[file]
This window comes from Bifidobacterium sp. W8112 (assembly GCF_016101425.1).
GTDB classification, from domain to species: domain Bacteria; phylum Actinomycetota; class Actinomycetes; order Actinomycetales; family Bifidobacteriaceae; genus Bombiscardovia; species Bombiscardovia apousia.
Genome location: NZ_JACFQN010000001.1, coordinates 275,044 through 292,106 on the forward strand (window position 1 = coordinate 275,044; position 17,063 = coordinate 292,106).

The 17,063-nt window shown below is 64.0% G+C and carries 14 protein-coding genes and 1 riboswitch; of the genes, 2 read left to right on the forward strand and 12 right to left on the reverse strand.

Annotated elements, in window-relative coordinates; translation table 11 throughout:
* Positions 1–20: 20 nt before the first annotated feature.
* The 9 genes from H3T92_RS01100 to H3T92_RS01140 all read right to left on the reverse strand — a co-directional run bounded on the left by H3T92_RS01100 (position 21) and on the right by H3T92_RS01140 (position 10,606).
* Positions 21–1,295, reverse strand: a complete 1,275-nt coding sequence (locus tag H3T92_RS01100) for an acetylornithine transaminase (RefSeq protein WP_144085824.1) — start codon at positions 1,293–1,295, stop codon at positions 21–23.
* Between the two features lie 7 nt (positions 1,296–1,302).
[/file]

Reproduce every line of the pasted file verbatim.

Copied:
This window comes from Bifidobacterium sp. W8112 (assembly GCF_016101425.1).
GTDB classification, from domain to species: domain Bacteria; phylum Actinomycetota; class Actinomycetes; order Actinomycetales; family Bifidobacteriaceae; genus Bombiscardovia; species Bombiscardovia apousia.
Genome location: NZ_JACFQN010000001.1, coordinates 275,044 through 292,106 on the forward strand (window position 1 = coordinate 275,044; position 17,063 = coordinate 292,106).

The 17,063-nt window shown below is 64.0% G+C and carries 14 protein-coding genes and 1 riboswitch; of the genes, 2 read left to right on the forward strand and 12 right to left on the reverse strand.

Annotated elements, in window-relative coordinates; translation table 11 throughout:
* Positions 1–20: 20 nt before the first annotated feature.
* The 9 genes from H3T92_RS01100 to H3T92_RS01140 all read right to left on the reverse strand — a co-directional run bounded on the left by H3T92_RS01100 (position 21) and on the right by H3T92_RS01140 (position 10,606).
* Positions 21–1,295, reverse strand: a complete 1,275-nt coding sequence (locus tag H3T92_RS01100) for an acetylornithine transaminase (RefSeq protein WP_144085824.1) — start codon at positions 1,293–1,295, stop codon at positions 21–23.
* Between the two features lie 7 nt (positions 1,296–1,302).